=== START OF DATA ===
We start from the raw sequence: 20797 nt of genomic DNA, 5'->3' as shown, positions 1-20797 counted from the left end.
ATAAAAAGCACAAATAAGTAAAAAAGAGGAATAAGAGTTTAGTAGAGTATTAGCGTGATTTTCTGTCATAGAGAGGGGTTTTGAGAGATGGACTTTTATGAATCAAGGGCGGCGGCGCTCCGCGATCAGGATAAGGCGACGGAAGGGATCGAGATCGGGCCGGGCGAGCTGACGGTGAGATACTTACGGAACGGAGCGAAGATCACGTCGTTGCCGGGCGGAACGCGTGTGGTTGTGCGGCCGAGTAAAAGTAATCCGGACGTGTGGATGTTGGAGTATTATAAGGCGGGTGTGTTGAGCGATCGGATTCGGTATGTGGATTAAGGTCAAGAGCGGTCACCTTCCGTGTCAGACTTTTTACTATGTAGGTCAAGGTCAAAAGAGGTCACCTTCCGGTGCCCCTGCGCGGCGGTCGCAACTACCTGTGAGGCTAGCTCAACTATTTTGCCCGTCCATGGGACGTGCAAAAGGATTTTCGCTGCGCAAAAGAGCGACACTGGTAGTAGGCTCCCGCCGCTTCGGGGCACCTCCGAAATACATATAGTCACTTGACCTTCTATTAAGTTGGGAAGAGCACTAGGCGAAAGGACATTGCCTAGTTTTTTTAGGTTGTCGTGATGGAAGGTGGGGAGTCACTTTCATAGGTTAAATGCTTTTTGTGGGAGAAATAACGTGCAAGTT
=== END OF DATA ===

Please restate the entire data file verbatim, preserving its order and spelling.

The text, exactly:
We start from the raw sequence: 20797 nt of genomic DNA, 5'->3' as shown, positions 1-20797 counted from the left end.
ATAAAAAGCACAAATAAGTAAAAAAGAGGAATAAGAGTTTAGTAGAGTATTAGCGTGATTTTCTGTCATAGAGAGGGGTTTTGAGAGATGGACTTTTATGAATCAAGGGCGGCGGCGCTCCGCGATCAGGATAAGGCGACGGAAGGGATCGAGATCGGGCCGGGCGAGCTGACGGTGAGATACTTACGGAACGGAGCGAAGATCACGTCGTTGCCGGGCGGAACGCGTGTGGTTGTGCGGCCGAGTAAAAGTAATCCGGACGTGTGGATGTTGGAGTATTATAAGGCGGGTGTGTTGAGCGATCGGATTCGGTATGTGGATTAAGGTCAAGAGCGGTCACCTTCCGTGTCAGACTTTTTACTATGTAGGTCAAGGTCAAAAGAGGTCACCTTCCGGTGCCCCTGCGCGGCGGTCGCAACTACCTGTGAGGCTAGCTCAACTATTTTGCCCGTCCATGGGACGTGCAAAAGGATTTTCGCTGCGCAAAAGAGCGACACTGGTAGTAGGCTCCCGCCGCTTCGGGGCACCTCCGAAATACATATAGTCACTTGACCTTCTATTAAGTTGGGAAGAGCACTAGGCGAAAGGACATTGCCTAGTTTTTTTAGGTTGTCGTGATGGAAGGTGGGGAGTCACTTTCATAGGTTAAATGCTTTTTGTGGGAGAAATAACGTGCAAGTT